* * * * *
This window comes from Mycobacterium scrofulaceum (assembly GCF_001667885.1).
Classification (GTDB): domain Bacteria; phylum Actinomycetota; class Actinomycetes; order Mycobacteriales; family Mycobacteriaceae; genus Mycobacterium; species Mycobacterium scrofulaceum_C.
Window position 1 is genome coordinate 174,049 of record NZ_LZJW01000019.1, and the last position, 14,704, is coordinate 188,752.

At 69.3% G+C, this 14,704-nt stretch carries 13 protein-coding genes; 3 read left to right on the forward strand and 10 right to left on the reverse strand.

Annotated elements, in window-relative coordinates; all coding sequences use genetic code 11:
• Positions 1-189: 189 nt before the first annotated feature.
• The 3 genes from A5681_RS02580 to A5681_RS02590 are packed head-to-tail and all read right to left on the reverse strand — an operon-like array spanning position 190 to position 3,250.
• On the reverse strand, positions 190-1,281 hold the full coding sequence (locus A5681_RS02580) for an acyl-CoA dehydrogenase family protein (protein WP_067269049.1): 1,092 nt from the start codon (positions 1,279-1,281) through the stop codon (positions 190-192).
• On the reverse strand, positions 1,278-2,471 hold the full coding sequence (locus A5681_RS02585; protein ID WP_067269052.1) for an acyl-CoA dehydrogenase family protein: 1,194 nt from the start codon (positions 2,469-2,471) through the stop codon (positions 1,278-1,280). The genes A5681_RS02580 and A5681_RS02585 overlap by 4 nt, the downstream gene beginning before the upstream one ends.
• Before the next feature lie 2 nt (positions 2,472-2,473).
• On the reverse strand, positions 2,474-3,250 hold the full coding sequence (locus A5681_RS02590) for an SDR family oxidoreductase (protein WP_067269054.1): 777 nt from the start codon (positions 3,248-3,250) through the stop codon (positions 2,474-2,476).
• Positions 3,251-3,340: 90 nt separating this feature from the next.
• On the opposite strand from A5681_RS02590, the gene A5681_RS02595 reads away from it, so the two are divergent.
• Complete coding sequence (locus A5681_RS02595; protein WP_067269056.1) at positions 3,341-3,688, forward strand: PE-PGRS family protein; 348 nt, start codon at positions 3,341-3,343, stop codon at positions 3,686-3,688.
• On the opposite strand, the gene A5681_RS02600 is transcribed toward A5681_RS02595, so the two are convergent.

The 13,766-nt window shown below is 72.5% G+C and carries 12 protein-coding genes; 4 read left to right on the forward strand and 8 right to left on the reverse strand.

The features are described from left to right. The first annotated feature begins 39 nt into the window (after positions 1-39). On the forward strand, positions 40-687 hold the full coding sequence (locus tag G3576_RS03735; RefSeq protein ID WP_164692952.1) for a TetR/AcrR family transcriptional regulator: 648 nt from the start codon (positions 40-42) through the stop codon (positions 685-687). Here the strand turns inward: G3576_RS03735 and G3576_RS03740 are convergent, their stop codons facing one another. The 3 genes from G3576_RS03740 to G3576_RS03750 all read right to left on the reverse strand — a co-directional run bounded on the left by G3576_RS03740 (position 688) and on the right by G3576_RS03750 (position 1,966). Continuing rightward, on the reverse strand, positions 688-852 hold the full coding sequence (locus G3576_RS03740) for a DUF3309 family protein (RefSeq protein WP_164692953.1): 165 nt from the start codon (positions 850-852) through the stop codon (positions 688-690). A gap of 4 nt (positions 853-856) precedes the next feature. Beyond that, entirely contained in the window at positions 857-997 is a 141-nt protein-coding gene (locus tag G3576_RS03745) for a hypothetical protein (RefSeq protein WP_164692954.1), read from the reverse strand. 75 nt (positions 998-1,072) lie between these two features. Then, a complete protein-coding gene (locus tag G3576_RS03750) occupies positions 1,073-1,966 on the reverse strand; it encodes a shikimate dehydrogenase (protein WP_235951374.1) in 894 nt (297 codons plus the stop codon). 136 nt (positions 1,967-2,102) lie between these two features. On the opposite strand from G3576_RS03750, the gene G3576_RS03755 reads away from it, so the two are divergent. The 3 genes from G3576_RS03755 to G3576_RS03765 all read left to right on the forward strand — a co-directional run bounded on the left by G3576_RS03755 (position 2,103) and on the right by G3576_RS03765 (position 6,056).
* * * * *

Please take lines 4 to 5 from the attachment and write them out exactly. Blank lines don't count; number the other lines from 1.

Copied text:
At 69.3% G+C, this 14,704-nt stretch carries 13 protein-coding genes; 3 read left to right on the forward strand and 10 right to left on the reverse strand.

Annotated elements, in window-relative coordinates; all coding sequences use genetic code 11: